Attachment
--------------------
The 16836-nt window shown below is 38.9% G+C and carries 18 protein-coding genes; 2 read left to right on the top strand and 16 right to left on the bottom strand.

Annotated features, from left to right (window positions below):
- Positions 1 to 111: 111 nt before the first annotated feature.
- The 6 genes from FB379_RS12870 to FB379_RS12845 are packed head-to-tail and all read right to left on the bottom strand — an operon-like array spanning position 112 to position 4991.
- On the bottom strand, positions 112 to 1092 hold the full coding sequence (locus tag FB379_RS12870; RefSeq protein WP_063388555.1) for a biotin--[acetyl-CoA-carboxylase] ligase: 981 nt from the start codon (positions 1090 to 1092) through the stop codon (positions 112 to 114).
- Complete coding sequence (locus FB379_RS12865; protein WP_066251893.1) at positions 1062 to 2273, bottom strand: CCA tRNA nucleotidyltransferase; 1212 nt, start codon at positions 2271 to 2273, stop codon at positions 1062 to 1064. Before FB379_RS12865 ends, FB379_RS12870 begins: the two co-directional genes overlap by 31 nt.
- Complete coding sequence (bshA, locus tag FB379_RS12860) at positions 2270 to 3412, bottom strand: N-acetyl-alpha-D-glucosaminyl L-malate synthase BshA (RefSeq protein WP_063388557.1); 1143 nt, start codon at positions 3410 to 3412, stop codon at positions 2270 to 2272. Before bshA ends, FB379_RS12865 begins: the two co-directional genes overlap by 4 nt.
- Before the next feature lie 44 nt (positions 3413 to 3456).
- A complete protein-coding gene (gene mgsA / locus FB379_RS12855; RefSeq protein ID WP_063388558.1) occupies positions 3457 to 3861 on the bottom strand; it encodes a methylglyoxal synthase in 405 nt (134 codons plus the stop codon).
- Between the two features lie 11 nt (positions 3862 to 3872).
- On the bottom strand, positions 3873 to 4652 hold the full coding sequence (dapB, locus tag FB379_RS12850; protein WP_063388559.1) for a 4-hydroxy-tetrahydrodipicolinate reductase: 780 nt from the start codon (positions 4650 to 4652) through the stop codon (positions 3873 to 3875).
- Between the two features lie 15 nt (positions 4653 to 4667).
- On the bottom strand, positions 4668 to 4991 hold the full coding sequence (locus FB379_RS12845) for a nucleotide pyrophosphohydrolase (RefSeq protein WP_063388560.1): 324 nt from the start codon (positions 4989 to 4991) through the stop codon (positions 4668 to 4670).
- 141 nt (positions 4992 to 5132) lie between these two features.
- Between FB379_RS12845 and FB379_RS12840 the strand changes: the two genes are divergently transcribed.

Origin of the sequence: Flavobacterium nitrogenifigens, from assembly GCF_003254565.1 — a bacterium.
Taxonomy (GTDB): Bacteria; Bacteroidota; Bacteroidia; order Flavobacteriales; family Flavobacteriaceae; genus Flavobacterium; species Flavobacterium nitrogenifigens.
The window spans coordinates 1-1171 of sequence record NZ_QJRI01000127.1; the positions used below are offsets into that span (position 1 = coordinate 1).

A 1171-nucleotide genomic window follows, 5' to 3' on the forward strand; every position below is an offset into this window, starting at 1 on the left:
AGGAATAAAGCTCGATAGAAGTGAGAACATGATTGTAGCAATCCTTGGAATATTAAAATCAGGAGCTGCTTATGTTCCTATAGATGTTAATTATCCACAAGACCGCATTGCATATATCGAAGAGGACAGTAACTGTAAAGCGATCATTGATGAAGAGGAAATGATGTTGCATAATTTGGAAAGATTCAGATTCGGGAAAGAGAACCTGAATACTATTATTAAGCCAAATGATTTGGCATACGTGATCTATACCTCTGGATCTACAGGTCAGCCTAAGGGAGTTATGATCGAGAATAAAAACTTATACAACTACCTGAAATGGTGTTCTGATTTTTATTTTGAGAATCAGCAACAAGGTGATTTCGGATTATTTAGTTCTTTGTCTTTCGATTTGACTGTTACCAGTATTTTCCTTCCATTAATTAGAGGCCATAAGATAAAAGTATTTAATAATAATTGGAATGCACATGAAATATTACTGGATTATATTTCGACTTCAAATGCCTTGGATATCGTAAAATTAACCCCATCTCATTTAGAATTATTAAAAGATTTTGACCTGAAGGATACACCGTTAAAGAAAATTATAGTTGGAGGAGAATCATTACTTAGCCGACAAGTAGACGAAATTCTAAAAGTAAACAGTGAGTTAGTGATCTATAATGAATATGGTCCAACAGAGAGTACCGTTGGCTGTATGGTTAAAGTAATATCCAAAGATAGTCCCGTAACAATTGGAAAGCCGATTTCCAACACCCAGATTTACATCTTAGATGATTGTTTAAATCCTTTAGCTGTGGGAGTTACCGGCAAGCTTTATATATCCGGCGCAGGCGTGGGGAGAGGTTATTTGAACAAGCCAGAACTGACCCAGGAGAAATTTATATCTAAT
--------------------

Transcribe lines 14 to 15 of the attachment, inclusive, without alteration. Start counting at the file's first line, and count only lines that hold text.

- 141 nt (positions 4992 to 5132) lie between these two features.
- Between FB379_RS12845 and FB379_RS12840 the strand changes: the two genes are divergently transcribed.